Prototype instructions on using the herri as a composing machine
Go to any page in the Theme section of herri#01. Navigate down the page and press play at each embedded video you encounter. By the bottom of the page you might have anything between three and six ‘lines’ of bow and voice playing concurrently. The resulting sound textures might seem out of time with each other, but in fact they are always ‘in time’, just not a time that has been reduced or rendered mechanical by musical notion. Because one can never absolutely replicate a performance of any one page of the herri, each performance is always unique. The minute time stoppages and spillages that always occur on the internet continually force new sets of patterns and linkages to emerge. As the herri player develops her skills, she can become virtuosic. A herri player always has the option to start from the bottom of the page, indeed to start anywhere, and of course, once a page has been ‘mastered’, to include other pages in her repertoire. The herri is thus an interactive music composition and performance tool, which, in its first iteration has used extant single line recordings (by Mantombi Matotiyana) to illustrate how it functions. A second herri composition in the first issue of herri is the one on the Marietjie Pauw page. Here two film soundtracks interact with each other, one of which is called Suiwer producing very low, deep, rumbling resonances and throbs while the other, called Sewe, provides an array of higher pitched sound events. When played with each other, in any order, it becomes clear that the space that has been created in each individual sound piece was always waiting for its complement, or its ‘other’ in order to become whole. In this sense all South African music is broken, and what else could it be given the infernal history of this bleak house of laughter and forgetting, and the histories of erasure and super-imposition that are its ongoing palimpsests of coloniaity?Aryan Kaganof, commissioning e-mail, 10 September 2019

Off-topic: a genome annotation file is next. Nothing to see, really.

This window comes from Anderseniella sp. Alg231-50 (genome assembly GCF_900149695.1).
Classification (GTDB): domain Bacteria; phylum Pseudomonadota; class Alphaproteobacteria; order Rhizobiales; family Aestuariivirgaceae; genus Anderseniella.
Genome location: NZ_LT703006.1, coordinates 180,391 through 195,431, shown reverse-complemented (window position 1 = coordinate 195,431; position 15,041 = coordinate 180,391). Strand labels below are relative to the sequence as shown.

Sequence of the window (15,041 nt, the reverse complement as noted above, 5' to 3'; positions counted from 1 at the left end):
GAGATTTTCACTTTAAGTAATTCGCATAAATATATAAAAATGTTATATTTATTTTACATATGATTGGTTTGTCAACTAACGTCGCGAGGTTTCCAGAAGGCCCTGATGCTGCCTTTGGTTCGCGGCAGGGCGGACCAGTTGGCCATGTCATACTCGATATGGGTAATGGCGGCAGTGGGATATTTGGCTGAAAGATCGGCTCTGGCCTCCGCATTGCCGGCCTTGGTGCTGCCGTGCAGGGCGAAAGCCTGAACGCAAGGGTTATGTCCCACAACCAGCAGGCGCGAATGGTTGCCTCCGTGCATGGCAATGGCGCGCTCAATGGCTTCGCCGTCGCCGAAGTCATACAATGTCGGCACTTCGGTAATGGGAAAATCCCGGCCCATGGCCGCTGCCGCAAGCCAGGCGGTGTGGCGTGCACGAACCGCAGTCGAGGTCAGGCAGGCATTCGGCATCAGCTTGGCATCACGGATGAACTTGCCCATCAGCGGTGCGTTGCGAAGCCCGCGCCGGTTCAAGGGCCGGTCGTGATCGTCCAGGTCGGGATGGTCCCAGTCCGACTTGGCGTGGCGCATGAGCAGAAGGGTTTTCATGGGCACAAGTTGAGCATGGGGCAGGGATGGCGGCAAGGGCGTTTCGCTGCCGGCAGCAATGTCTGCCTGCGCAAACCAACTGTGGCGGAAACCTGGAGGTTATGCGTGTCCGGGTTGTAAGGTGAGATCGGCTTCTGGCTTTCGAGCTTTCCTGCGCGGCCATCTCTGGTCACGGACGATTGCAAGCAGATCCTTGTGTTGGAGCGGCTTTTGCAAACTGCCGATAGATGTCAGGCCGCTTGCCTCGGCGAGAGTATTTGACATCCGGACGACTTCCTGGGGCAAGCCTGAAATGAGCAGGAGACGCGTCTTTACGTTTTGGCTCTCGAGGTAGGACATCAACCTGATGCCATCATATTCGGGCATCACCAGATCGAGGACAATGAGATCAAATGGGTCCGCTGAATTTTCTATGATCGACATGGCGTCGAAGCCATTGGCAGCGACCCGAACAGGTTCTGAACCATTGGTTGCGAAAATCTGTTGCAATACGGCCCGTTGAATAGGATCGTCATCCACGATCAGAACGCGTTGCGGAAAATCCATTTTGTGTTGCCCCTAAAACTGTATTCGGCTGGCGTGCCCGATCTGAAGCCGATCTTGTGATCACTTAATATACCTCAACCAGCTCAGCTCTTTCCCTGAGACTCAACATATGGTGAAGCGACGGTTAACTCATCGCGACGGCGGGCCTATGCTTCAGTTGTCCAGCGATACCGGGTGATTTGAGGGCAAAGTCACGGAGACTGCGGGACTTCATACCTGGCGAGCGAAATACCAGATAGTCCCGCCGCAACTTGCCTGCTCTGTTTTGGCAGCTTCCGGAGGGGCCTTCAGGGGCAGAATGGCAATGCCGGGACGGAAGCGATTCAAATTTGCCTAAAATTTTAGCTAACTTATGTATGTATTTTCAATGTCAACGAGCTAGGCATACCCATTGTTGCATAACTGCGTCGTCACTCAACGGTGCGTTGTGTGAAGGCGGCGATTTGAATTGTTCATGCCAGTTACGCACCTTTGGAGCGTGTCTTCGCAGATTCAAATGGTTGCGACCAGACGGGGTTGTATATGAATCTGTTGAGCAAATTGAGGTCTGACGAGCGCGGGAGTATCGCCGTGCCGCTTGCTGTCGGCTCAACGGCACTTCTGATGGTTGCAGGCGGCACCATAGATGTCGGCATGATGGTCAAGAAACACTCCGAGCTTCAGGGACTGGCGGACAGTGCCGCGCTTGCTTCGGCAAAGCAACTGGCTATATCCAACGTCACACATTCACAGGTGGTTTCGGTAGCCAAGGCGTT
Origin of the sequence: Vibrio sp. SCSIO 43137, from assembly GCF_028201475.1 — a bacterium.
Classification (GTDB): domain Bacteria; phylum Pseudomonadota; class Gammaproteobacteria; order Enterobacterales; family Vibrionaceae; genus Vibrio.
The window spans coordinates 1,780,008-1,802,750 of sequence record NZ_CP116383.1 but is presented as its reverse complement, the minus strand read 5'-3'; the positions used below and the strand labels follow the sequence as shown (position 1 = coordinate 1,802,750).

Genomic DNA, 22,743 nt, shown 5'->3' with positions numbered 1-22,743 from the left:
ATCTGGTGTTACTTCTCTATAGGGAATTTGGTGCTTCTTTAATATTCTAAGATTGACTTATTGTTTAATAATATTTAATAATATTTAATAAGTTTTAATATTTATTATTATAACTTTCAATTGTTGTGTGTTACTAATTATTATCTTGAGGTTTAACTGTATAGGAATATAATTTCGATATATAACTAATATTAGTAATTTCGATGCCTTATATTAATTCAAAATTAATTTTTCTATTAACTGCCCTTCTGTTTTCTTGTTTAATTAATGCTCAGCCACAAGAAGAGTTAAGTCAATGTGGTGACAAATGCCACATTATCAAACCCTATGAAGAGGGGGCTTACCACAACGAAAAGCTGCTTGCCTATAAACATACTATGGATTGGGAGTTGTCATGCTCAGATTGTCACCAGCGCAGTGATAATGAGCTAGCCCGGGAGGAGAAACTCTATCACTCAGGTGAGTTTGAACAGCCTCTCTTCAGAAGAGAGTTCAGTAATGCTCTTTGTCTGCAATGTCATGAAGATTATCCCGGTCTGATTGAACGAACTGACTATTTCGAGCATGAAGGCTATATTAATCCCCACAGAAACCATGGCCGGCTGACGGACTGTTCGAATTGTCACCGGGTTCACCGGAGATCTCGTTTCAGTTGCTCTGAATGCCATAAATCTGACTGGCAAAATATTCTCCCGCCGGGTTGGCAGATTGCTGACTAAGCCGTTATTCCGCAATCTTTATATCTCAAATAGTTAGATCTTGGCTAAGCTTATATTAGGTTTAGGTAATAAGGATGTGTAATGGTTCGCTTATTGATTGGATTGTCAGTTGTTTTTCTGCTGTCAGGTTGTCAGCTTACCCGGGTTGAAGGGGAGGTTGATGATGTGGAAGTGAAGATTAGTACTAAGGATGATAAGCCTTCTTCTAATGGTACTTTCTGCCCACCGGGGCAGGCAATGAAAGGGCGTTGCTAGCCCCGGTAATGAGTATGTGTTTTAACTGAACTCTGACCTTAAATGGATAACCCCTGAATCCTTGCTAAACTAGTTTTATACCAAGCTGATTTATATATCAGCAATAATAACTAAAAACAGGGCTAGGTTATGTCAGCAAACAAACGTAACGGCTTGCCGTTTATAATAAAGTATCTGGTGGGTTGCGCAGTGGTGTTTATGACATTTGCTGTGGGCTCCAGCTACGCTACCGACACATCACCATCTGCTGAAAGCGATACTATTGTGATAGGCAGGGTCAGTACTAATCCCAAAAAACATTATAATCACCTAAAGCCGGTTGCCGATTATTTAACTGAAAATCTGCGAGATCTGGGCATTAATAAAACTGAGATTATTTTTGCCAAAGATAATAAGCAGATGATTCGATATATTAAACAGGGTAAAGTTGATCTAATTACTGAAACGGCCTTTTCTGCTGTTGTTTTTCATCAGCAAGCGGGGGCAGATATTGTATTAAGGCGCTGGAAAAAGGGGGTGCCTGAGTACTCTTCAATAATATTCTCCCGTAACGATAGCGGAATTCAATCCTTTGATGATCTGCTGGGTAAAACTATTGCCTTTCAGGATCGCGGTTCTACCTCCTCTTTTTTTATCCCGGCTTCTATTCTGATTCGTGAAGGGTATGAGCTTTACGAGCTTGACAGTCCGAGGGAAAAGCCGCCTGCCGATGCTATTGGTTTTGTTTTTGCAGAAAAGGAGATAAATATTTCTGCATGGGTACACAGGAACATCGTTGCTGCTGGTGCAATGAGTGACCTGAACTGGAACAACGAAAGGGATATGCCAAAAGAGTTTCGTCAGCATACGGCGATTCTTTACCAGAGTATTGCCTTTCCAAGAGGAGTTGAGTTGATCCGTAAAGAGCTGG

herri as Deleuzian composing machine is a curated and infinitely variable instantiation of connections and multiplicities. It is an unscripted – not uncurated – polyphony that overrides the signifying gesture of the rupture. Ruptures are breaks, obvious points denoting territorialization, structural confirmation of discrete significations. Broken music – as opposed to the music of separation in the formulae represented by the genealogies of ‘pre/post’, ‘for/against’, ‘in/of’, ‘by/through’, ‘high/low’ – as performed by herri makes obsolete the notion of separate units through negating rupture. It is important that the herri composing machine is not located in a studio (although it can be operated from one) and does not require a concert hall or public performance space (although it can broadcast into one). Spatial ramification is a principle of South African rupture; hence a composing machine that eschews spatial rupture has to be an apparatus of ecstatic short-term flights of memory directed by curated, acentric content in the plateau of choice.